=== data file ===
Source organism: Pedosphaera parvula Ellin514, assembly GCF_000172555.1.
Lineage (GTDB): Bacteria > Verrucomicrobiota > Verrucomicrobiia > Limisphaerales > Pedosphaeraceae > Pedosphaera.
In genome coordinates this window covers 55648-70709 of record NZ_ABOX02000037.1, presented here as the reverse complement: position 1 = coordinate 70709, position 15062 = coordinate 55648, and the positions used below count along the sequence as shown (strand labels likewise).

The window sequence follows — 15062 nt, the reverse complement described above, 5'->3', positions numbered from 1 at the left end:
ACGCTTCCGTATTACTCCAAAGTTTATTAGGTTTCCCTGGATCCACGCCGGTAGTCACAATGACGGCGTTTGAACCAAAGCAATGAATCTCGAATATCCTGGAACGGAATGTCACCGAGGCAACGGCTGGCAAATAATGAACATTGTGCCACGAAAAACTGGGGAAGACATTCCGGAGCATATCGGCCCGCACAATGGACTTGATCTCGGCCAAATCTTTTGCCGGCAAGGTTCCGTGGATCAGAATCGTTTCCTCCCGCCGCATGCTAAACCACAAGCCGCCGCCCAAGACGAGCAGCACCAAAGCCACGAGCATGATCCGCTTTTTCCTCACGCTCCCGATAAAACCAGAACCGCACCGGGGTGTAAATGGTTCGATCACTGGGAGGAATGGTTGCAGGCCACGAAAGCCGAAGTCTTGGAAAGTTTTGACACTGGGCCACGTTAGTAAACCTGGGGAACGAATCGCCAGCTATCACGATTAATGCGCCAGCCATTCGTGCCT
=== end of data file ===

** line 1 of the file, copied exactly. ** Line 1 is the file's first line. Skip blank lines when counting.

Source organism: Pedosphaera parvula Ellin514, assembly GCF_000172555.1.